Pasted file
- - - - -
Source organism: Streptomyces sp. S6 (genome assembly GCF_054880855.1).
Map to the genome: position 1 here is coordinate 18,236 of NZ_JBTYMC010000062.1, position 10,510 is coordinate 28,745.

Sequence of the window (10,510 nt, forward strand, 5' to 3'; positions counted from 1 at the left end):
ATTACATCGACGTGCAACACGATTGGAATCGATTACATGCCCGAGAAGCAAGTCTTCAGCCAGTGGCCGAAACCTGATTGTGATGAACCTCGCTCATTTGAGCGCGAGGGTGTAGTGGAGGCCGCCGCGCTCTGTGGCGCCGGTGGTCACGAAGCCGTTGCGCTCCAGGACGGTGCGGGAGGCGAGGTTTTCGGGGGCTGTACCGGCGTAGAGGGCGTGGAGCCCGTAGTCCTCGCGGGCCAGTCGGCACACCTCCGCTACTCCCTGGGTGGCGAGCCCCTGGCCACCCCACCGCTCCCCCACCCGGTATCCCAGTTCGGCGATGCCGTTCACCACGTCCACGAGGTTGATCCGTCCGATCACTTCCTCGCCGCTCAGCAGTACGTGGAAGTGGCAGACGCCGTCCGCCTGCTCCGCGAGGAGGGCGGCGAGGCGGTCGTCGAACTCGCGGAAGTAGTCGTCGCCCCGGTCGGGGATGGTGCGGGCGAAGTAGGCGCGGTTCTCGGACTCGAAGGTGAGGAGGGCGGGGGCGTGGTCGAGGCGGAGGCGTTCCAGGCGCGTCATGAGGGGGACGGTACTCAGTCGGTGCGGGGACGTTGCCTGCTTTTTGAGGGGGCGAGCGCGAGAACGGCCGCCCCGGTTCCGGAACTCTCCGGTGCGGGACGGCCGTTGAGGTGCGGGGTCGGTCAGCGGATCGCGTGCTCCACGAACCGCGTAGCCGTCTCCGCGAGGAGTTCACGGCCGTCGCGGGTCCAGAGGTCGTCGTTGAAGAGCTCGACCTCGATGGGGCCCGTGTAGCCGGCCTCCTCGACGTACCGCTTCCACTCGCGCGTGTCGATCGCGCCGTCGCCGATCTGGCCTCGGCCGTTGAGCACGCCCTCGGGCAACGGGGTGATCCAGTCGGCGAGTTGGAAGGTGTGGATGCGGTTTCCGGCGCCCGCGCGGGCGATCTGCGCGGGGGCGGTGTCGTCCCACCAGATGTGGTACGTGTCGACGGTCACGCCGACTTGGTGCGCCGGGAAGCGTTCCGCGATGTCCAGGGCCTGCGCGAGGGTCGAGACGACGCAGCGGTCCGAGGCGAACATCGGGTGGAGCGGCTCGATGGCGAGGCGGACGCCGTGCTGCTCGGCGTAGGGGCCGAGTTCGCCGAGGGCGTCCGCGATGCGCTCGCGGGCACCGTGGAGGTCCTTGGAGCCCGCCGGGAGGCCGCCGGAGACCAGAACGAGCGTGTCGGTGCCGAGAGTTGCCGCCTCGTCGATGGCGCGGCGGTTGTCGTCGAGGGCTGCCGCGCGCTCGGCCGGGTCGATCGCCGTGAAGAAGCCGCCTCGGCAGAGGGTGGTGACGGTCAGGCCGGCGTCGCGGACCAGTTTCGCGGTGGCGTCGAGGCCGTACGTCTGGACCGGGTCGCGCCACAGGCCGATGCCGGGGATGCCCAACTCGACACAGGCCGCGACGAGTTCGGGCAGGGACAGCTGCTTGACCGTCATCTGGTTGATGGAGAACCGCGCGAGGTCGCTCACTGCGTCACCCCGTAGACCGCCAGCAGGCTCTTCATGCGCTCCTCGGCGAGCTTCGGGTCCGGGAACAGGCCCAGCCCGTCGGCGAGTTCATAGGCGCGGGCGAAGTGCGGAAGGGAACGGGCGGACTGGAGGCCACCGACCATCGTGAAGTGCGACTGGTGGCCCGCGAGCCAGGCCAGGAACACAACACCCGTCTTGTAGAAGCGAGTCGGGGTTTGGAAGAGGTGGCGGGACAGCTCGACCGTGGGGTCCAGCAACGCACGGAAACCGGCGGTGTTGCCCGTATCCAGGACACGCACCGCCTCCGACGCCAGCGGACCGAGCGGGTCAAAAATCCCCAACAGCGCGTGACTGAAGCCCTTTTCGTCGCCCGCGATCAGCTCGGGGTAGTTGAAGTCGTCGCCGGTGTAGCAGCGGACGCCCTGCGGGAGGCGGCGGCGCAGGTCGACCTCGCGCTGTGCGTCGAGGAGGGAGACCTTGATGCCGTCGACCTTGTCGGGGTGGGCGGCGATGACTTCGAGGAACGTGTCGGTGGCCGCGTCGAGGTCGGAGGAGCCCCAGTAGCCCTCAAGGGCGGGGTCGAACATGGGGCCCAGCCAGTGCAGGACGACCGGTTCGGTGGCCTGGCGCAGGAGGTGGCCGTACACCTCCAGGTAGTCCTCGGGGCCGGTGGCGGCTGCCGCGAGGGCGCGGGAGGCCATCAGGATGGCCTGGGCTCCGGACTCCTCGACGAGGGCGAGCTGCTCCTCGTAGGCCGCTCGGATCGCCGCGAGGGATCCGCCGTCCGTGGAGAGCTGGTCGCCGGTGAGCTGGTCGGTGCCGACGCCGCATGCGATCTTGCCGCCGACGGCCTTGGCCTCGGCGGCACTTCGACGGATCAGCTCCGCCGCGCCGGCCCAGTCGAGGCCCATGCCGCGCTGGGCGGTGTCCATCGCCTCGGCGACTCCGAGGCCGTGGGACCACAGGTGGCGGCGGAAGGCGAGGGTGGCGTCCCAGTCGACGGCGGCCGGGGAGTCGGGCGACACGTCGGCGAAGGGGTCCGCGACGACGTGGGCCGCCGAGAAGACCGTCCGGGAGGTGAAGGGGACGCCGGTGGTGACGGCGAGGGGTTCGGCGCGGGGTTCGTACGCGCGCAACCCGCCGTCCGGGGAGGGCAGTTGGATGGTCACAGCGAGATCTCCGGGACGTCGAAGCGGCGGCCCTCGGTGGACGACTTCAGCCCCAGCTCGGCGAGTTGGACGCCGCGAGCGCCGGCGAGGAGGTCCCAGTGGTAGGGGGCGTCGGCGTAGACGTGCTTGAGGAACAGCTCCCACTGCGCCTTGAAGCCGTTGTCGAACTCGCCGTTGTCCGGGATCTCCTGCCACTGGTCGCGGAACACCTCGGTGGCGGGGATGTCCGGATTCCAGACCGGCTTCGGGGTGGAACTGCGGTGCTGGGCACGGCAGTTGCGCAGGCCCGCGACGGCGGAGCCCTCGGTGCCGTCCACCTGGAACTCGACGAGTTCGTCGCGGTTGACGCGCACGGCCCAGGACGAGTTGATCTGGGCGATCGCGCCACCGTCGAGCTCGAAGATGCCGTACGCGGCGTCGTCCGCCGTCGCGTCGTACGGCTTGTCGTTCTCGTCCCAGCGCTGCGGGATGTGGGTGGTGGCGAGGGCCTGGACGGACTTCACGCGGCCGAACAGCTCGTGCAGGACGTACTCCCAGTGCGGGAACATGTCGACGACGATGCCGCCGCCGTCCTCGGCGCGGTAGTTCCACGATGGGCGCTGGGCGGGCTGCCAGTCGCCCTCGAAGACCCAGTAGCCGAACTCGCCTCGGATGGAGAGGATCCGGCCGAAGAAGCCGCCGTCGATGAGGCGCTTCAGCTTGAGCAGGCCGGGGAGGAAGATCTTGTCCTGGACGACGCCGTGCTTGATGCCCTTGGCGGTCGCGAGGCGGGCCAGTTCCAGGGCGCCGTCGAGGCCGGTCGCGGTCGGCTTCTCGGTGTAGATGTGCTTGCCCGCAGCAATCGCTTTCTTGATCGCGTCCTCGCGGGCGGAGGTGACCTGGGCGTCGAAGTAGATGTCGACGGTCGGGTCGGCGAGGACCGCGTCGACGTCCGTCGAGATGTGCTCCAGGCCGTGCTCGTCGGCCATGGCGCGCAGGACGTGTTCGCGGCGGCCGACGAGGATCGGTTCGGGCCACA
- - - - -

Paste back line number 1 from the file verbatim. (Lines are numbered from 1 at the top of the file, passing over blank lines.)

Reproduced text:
Source organism: Streptomyces sp. S6 (genome assembly GCF_054880855.1).